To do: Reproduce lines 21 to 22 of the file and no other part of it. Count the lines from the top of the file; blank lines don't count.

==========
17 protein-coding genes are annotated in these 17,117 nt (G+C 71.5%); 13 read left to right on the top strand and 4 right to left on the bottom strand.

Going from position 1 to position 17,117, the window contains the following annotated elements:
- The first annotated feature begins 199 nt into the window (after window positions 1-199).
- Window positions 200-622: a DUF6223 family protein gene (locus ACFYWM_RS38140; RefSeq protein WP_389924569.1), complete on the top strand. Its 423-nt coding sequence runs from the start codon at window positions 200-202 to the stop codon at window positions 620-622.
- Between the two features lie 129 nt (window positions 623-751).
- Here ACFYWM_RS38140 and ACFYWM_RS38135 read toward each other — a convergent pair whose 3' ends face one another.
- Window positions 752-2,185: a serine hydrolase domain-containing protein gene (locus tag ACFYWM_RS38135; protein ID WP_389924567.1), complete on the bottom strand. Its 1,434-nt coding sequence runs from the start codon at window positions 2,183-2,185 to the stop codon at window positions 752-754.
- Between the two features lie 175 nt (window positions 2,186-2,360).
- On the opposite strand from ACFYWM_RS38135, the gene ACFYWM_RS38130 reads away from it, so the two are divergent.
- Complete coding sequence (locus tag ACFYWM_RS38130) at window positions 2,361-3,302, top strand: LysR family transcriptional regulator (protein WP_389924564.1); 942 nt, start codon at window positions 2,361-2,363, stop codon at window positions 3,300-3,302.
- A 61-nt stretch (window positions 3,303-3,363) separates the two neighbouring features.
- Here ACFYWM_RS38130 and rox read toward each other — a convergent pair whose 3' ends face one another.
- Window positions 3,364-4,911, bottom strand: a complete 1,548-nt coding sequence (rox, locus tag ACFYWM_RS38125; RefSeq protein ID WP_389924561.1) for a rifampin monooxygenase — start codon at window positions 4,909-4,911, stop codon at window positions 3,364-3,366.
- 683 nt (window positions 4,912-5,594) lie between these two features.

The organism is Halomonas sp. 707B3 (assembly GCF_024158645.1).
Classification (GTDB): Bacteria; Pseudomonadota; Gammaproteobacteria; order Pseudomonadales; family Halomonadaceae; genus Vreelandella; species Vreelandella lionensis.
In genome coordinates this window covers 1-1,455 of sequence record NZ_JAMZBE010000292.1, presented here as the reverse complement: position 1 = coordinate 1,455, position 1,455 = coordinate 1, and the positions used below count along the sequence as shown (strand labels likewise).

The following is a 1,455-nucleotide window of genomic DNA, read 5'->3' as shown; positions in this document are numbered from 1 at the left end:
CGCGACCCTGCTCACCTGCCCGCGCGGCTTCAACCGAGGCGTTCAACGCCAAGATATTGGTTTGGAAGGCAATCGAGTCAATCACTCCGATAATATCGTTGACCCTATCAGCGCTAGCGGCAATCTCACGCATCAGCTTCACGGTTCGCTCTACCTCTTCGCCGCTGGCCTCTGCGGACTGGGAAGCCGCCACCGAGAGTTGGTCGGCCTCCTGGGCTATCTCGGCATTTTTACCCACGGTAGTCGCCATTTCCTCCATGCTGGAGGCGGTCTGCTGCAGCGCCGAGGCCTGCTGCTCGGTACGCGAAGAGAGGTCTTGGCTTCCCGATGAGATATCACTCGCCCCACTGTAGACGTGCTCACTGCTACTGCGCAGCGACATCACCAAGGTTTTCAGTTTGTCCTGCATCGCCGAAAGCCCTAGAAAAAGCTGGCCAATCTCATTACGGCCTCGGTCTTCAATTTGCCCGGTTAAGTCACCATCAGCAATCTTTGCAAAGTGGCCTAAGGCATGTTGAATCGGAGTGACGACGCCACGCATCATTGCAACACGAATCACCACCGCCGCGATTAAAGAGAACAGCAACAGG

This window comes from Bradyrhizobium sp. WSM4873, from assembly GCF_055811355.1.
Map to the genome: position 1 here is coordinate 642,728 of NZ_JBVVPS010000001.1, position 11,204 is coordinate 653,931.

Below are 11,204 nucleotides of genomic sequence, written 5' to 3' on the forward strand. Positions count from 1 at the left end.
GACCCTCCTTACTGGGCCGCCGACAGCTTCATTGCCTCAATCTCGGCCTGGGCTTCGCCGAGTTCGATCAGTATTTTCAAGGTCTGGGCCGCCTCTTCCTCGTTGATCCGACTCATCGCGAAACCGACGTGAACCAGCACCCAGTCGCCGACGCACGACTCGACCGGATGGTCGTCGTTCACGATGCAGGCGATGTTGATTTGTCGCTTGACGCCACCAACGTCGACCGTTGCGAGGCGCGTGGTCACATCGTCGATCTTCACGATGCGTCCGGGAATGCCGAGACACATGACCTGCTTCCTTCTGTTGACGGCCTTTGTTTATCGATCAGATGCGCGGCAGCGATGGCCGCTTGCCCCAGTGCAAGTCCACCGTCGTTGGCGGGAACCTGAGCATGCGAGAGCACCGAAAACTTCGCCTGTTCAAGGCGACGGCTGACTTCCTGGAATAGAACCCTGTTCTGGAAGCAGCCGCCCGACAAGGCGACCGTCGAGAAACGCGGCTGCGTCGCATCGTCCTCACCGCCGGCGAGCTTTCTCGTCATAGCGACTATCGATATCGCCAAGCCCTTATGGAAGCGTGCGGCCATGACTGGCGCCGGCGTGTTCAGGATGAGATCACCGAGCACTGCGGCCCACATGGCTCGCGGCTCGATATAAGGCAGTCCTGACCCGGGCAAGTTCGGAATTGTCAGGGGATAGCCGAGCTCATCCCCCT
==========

Map to the genome: position 1 here is coordinate 642,728 of NZ_JBVVPS010000001.1, position 11,204 is coordinate 653,931.

Below are 11,204 nucleotides of genomic sequence, written 5' to 3' on the forward strand. Positions count from 1 at the left end.